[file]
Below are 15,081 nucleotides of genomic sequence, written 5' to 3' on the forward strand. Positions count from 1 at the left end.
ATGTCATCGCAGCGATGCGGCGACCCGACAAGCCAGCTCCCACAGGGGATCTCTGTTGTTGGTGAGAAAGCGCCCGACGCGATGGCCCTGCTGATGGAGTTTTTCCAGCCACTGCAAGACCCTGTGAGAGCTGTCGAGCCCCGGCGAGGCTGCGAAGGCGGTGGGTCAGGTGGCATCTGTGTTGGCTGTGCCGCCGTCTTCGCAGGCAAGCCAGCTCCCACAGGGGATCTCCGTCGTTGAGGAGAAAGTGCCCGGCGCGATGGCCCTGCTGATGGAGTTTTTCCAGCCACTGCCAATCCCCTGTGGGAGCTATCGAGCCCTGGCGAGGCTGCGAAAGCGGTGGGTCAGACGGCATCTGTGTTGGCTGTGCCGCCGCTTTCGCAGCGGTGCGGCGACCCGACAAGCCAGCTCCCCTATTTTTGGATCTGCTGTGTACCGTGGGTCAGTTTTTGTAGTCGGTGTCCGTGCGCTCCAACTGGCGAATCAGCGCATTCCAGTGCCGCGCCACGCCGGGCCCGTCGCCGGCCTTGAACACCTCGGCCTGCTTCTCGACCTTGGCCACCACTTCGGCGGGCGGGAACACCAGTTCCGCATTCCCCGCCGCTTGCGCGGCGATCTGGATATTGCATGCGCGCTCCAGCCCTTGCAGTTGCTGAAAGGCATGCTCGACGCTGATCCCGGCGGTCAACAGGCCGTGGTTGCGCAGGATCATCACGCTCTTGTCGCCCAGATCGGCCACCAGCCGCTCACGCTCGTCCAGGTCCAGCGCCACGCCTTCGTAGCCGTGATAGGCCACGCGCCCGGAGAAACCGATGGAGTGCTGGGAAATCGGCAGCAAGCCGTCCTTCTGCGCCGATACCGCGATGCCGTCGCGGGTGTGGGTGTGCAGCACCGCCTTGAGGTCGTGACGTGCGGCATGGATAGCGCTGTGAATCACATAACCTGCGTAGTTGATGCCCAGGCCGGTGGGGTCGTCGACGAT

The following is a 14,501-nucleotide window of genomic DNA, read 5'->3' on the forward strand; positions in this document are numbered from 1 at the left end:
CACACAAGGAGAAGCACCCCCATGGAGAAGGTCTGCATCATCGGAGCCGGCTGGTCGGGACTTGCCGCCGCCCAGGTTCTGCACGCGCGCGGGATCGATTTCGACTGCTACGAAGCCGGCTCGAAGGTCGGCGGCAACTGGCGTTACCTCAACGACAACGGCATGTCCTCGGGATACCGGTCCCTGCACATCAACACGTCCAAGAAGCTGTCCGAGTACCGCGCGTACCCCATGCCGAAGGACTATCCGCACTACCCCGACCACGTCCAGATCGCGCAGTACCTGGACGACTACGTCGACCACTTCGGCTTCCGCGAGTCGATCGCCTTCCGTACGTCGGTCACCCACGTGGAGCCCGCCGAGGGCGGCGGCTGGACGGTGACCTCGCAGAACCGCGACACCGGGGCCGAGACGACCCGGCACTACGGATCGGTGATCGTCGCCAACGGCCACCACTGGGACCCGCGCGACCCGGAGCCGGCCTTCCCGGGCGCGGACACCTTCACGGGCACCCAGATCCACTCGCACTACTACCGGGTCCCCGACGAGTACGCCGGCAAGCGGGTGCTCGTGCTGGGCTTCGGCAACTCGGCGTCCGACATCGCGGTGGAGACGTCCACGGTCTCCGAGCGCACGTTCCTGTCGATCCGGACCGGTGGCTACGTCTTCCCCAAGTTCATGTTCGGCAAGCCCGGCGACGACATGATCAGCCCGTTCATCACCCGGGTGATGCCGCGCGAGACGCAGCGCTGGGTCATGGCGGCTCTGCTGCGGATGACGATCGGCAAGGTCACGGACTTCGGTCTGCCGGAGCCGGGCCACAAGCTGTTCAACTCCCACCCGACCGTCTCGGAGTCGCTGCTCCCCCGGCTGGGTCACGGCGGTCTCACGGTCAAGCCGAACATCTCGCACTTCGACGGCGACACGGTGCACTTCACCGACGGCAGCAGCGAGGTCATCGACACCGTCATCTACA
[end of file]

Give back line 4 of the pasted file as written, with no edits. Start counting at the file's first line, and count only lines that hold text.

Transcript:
CACACAAGGAGAAGCACCCCCATGGAGAAGGTCTGCATCATCGGAGCCGGCTGGTCGGGACTTGCCGCCGCCCAGGTTCTGCACGCGCGCGGGATCGATTTCGACTGCTACGAAGCCGGCTCGAAGGTCGGCGGCAACTGGCGTTACCTCAACGACAACGGCATGTCCTCGGGATACCGGTCCCTGCACATCAACACGTCCAAGAAGCTGTCCGAGTACCGCGCGTACCCCATGCCGAAGGACTATCCGCACTACCCCGACCACGTCCAGATCGCGCAGTACCTGGACGACTACGTCGACCACTTCGGCTTCCGCGAGTCGATCGCCTTCCGTACGTCGGTCACCCACGTGGAGCCCGCCGAGGGCGGCGGCTGGACGGTGACCTCGCAGAACCGCGACACCGGGGCCGAGACGACCCGGCACTACGGATCGGTGATCGTCGCCAACGGCCACCACTGGGACCCGCGCGACCCGGAGCCGGCCTTCCCGGGCGCGGACACCTTCACGGGCACCCAGATCCACTCGCACTACTACCGGGTCCCCGACGAGTACGCCGGCAAGCGGGTGCTCGTGCTGGGCTTCGGCAACTCGGCGTCCGACATCGCGGTGGAGACGTCCACGGTCTCCGAGCGCACGTTCCTGTCGATCCGGACCGGTGGCTACGTCTTCCCCAAGTTCATGTTCGGCAAGCCCGGCGACGACATGATCAGCCCGTTCATCACCCGGGTGATGCCGCGCGAGACGCAGCGCTGGGTCATGGCGGCTCTGCTGCGGATGACGATCGGCAAGGTCACGGACTTCGGTCTGCCGGAGCCGGGCCACAAGCTGTTCAACTCCCACCCGACCGTCTCGGAGTCGCTGCTCCCCCGGCTGGGTCACGGCGGTCTCACGGTCAAGCCGAACATCTCGCACTTCGACGGCGACACGGTGCACTTCACCGACGGCAGCAGCGAGGTCATCGACACCGTCATCTACA